045 woofer.jpg

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Use a 30 Hz test tone while re-edging and forgo the need to cut off dust caps on these fragile old drivers

Works well

The hole is (may be) for cooling, à la JBL - shine a bright light into them while observing the front of the cone (dust cap)

If you can see any sign of light then that's definitely what they are - spares the VC and former as well as helps up the power handling of the driver

Not a bad idea to glue a bit of screen mesh over them after you're done with your repair and before you put them back in the cabinets

If they are cooling ports for the VC, trash can migrate into the gap - that's why you see a screen over that hole on JBL drivers 

Craig

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1 hour ago, Analogman said:

Use a 30 Hz test tone while re-edging and forgo the need to cut off dust caps on these fragile old drivers

Works well

Craig

Not always, Craig. I just re-foamed two AR 10 inch woofers for a person who unsuccessfully used this method. The primary issue is not having the ability to adjust the height of the cone during the process. Friction provided by shims allows for this adjustment. Older woofers with soft suspensions, and lower cone heights (relative to the basket) should be shimmed, imo.

As I've mentioned before, the DIY "test tone" method has been good for Larry/Vintage_AR's repair business.

Roy

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15 minutes ago, RoyC said:

Not always, Craig. I just re-foamed two AR 10 inch woofers for a person who unsuccessfully used this method. The primary issue is not having the ability to adjust the height of the cone during the process. Friction provided by shims allows for this adjustment. Older woofers with soft suspensions, and lower cone heights (relative to the basket) should be shimmed, imo.

As I've mentioned before, the test tone method has been good for Larry/Vintage_AR's repair business.

Roy

I hear what you are saying and agree 100%, and of course there is nothing in this world (involving machines) that is ever the answer 100% of the time

Speakers with worn out spiders get a re-cone (with new spider) rather a re-edge on my bench (if it is a job I have to stand behind)

The 30 Hz method works beautifully on otherwise healthy drivers only in need of a new outer suspension - I thought that would go without saying

Excursion, and outer cone lip at rest height in relationship to the basket flange is easily adjusted on a case by case basis and is perfectly compatible with the test tone alignment protocol - I would have thought that too would have gone without saying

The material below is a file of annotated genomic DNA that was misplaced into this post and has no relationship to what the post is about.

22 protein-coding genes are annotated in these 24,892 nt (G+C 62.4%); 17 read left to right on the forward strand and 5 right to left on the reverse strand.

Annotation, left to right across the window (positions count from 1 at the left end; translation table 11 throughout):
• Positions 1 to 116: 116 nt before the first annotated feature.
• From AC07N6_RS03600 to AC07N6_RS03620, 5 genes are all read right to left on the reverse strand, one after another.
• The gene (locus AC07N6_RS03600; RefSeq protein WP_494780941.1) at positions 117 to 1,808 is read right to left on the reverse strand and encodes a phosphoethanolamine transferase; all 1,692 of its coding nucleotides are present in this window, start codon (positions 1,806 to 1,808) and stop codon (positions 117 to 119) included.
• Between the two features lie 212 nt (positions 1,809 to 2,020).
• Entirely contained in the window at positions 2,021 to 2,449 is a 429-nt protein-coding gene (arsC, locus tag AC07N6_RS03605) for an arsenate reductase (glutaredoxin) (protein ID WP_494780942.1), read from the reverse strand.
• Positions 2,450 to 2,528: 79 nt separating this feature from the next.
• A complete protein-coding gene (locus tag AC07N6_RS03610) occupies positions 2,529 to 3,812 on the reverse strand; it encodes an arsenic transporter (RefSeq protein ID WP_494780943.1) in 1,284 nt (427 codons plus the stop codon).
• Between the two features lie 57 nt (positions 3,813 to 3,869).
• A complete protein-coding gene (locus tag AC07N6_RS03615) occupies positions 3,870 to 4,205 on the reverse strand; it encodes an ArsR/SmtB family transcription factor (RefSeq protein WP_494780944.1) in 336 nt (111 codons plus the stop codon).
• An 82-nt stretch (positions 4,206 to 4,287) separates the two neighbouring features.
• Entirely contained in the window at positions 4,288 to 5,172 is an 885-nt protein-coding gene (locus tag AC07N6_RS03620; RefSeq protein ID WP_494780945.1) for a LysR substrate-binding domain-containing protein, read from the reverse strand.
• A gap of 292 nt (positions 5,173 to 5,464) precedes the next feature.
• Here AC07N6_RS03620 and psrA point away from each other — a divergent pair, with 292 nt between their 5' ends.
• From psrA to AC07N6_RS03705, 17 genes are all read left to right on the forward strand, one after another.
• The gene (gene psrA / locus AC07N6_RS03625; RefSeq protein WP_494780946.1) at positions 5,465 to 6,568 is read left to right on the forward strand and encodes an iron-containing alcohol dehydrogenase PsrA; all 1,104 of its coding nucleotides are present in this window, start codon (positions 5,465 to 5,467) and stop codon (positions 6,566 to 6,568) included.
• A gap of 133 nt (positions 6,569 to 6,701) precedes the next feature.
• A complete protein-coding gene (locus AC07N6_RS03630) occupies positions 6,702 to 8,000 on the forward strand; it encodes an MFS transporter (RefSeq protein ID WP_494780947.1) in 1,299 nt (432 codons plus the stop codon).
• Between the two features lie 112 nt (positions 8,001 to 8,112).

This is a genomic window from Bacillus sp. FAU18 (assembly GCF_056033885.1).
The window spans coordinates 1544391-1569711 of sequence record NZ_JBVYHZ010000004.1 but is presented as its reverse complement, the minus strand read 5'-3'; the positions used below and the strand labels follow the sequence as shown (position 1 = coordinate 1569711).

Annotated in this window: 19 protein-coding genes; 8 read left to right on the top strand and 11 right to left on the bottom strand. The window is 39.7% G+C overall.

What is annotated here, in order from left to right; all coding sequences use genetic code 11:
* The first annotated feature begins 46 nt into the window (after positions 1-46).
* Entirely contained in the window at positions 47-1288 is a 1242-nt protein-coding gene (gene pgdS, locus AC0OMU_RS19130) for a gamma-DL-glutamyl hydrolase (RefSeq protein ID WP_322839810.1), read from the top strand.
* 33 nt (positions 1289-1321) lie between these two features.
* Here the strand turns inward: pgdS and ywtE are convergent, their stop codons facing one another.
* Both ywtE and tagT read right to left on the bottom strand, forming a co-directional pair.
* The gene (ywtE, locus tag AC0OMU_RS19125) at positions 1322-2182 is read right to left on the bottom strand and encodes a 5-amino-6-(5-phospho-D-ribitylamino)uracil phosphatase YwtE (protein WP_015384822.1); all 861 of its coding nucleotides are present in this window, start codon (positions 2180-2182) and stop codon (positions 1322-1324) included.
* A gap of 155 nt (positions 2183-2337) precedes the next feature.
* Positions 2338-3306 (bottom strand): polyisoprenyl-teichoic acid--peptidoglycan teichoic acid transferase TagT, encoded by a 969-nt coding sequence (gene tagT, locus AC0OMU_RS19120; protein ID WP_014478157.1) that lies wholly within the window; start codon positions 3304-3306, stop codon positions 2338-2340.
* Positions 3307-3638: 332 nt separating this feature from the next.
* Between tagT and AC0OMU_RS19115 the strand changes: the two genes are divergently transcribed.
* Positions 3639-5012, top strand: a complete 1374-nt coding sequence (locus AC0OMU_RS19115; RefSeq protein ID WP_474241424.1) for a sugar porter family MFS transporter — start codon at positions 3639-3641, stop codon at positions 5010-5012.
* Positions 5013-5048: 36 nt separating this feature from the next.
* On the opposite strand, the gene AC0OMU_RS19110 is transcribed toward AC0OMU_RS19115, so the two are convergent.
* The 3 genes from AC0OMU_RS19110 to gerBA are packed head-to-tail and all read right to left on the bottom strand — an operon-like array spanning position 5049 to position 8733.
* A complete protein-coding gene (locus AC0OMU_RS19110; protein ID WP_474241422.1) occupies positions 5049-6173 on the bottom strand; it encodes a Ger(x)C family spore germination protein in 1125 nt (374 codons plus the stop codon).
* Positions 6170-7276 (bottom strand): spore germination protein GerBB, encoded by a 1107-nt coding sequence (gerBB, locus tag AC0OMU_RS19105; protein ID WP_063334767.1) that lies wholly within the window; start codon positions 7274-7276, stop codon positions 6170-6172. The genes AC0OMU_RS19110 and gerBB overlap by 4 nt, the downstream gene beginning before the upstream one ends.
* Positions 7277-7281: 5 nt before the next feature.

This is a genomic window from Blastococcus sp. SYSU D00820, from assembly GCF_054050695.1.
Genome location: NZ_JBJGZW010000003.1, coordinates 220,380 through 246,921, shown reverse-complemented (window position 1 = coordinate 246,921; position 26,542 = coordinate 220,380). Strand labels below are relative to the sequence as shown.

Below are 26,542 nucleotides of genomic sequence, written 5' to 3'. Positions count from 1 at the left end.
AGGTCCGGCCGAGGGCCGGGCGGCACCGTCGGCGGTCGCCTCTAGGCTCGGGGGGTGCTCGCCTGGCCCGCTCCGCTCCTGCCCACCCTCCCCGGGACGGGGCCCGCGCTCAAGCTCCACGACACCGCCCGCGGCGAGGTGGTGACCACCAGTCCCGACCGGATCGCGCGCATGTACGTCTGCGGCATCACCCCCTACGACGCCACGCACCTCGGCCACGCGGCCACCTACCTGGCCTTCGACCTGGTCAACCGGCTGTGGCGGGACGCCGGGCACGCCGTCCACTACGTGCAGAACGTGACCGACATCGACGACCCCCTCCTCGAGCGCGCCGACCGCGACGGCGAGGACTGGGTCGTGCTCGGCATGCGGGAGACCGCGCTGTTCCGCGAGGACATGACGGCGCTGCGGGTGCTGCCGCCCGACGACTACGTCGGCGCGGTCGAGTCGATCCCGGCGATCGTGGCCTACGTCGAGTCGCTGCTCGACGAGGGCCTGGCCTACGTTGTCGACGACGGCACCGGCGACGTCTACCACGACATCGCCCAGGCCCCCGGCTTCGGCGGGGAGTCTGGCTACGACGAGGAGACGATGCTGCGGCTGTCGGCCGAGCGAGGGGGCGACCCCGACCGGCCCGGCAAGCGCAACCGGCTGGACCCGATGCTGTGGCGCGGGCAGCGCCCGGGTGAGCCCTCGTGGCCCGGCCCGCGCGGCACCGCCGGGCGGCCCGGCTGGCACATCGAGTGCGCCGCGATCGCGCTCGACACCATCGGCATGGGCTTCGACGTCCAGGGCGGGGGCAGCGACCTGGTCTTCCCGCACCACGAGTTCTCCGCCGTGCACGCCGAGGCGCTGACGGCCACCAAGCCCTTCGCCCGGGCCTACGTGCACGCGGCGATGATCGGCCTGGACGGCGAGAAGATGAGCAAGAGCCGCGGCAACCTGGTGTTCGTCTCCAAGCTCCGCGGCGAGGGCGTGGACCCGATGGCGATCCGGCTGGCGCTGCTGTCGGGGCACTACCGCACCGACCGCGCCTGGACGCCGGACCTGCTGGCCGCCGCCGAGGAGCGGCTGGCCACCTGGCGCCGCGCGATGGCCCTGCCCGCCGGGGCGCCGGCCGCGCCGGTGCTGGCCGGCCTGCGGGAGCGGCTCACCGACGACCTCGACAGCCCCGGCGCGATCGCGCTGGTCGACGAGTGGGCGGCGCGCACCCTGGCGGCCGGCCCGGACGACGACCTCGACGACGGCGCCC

Regardless, no matter the method used, if the spider is sagging it's still going to sag whether you used shims or not and the end results is still a patch job - may last a week, may last another 20 years

Aside from the fact that the outer suspension's job isn't (should not be relied upon) to establish and maintain the former's relationship to the back plate at rest because as you well know, that's not going to last for long (those DIY re-foamed woofers that "knock" or "tick" when you play them loud! : - )

I don't like having to revisit work anymore than the next guy - I have done many dozens of drivers with the 30 Hz tone technique and to my knowledge not one has yet to fail or suffer any problems (knock on wood : - ) and most definitely none of my personal drivers have

I also agree with you that more than a few do-it-yourselfers have hacked up their woofers

Craig

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11 minutes ago, Analogman said:

Excursion, and outer cone lip height in relationship to the basket flange is easily adjusted on a case by case basis and is perfectly compatible with the test tone alignment protocol - I would have thought that too would have gone without saying

Craig

Really...so how do you accomplish that?

My primary point is shims make it easier to manipulate the cone while gluing, not that the final cone height is somehow more accurate...and that an inexperienced person is more likely to be successful using shims. I've also had this conversation with Bill LeGall of Millersound, another shim guy.

Roy

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9 minutes ago, RoyC said:

Really...so how do you accomplish that?

My primary point is shims make it easier to manipulate the cone while gluing, not that the final cone height is somehow more accurate...and that an inexperienced person is more likely to be successful using shims. I've also had this conversation with Bill LeGall of Millersound, another shim guy.

Roy

A straight edge